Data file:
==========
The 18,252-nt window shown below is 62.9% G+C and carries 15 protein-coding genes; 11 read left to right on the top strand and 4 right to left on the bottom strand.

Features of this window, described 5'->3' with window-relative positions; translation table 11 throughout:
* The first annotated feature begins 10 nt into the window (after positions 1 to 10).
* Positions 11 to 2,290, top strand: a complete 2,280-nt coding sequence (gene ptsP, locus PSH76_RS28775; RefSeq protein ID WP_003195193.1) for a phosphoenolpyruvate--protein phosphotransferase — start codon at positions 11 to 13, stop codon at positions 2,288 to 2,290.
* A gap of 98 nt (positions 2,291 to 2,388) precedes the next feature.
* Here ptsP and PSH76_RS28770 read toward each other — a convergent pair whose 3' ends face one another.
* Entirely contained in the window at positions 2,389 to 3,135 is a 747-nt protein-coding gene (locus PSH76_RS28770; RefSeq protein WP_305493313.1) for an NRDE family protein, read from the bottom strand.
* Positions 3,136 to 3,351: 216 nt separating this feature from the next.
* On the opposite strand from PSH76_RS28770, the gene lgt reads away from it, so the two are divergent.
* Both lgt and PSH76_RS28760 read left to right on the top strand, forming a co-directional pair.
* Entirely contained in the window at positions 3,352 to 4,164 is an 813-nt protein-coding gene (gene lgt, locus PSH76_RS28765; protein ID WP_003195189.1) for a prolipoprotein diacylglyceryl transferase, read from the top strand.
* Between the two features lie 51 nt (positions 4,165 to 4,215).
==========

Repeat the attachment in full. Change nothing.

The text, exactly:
The 18,252-nt window shown below is 62.9% G+C and carries 15 protein-coding genes; 11 read left to right on the top strand and 4 right to left on the bottom strand.

Features of this window, described 5'->3' with window-relative positions; translation table 11 throughout:
* The first annotated feature begins 10 nt into the window (after positions 1 to 10).
* Positions 11 to 2,290, top strand: a complete 2,280-nt coding sequence (gene ptsP, locus PSH76_RS28775; RefSeq protein ID WP_003195193.1) for a phosphoenolpyruvate--protein phosphotransferase — start codon at positions 11 to 13, stop codon at positions 2,288 to 2,290.
* A gap of 98 nt (positions 2,291 to 2,388) precedes the next feature.
* Here ptsP and PSH76_RS28770 read toward each other — a convergent pair whose 3' ends face one another.
* Entirely contained in the window at positions 2,389 to 3,135 is a 747-nt protein-coding gene (locus PSH76_RS28770; RefSeq protein WP_305493313.1) for an NRDE family protein, read from the bottom strand.
* Positions 3,136 to 3,351: 216 nt separating this feature from the next.
* On the opposite strand from PSH76_RS28770, the gene lgt reads away from it, so the two are divergent.
* Both lgt and PSH76_RS28760 read left to right on the top strand, forming a co-directional pair.
* Entirely contained in the window at positions 3,352 to 4,164 is an 813-nt protein-coding gene (gene lgt, locus PSH76_RS28765; protein ID WP_003195189.1) for a prolipoprotein diacylglyceryl transferase, read from the top strand.
* Between the two features lie 51 nt (positions 4,165 to 4,215).